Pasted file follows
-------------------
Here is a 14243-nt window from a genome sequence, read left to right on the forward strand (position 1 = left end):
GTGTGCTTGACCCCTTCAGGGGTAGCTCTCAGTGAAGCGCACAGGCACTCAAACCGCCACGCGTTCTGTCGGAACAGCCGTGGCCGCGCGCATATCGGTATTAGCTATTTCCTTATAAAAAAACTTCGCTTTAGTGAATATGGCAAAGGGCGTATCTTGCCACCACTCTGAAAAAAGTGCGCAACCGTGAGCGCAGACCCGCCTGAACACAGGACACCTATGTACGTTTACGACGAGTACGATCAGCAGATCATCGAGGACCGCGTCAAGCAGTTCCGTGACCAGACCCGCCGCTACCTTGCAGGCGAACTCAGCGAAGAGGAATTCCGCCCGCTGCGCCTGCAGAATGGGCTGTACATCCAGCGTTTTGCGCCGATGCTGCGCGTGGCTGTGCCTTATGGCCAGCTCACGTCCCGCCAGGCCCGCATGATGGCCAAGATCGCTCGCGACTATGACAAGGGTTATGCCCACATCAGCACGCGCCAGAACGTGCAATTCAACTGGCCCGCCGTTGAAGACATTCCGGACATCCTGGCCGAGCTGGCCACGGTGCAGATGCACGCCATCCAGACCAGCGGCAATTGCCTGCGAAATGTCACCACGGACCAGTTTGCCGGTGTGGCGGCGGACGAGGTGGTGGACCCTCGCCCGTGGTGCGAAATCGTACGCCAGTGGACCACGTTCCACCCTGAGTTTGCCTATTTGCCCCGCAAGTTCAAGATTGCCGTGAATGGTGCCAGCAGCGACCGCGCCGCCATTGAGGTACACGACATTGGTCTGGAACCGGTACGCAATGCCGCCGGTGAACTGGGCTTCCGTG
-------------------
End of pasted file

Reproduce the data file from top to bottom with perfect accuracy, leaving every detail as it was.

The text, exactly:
Here is a 14243-nt window from a genome sequence, read left to right on the forward strand (position 1 = left end):
GTGTGCTTGACCCCTTCAGGGGTAGCTCTCAGTGAAGCGCACAGGCACTCAAACCGCCACGCGTTCTGTCGGAACAGCCGTGGCCGCGCGCATATCGGTATTAGCTATTTCCTTATAAAAAAACTTCGCTTTAGTGAATATGGCAAAGGGCGTATCTTGCCACCACTCTGAAAAAAGTGCGCAACCGTGAGCGCAGACCCGCCTGAACACAGGACACCTATGTACGTTTACGACGAGTACGATCAGCAGATCATCGAGGACCGCGTCAAGCAGTTCCGTGACCAGACCCGCCGCTACCTTGCAGGCGAACTCAGCGAAGAGGAATTCCGCCCGCTGCGCCTGCAGAATGGGCTGTACATCCAGCGTTTTGCGCCGATGCTGCGCGTGGCTGTGCCTTATGGCCAGCTCACGTCCCGCCAGGCCCGCATGATGGCCAAGATCGCTCGCGACTATGACAAGGGTTATGCCCACATCAGCACGCGCCAGAACGTGCAATTCAACTGGCCCGCCGTTGAAGACATTCCGGACATCCTGGCCGAGCTGGCCACGGTGCAGATGCACGCCATCCAGACCAGCGGCAATTGCCTGCGAAATGTCACCACGGACCAGTTTGCCGGTGTGGCGGCGGACGAGGTGGTGGACCCTCGCCCGTGGTGCGAAATCGTACGCCAGTGGACCACGTTCCACCCTGAGTTTGCCTATTTGCCCCGCAAGTTCAAGATTGCCGTGAATGGTGCCAGCAGCGACCGCGCCGCCATTGAGGTACACGACATTGGTCTGGAACCGGTACGCAATGCCGCCGGTGAACTGGGCTTCCGTG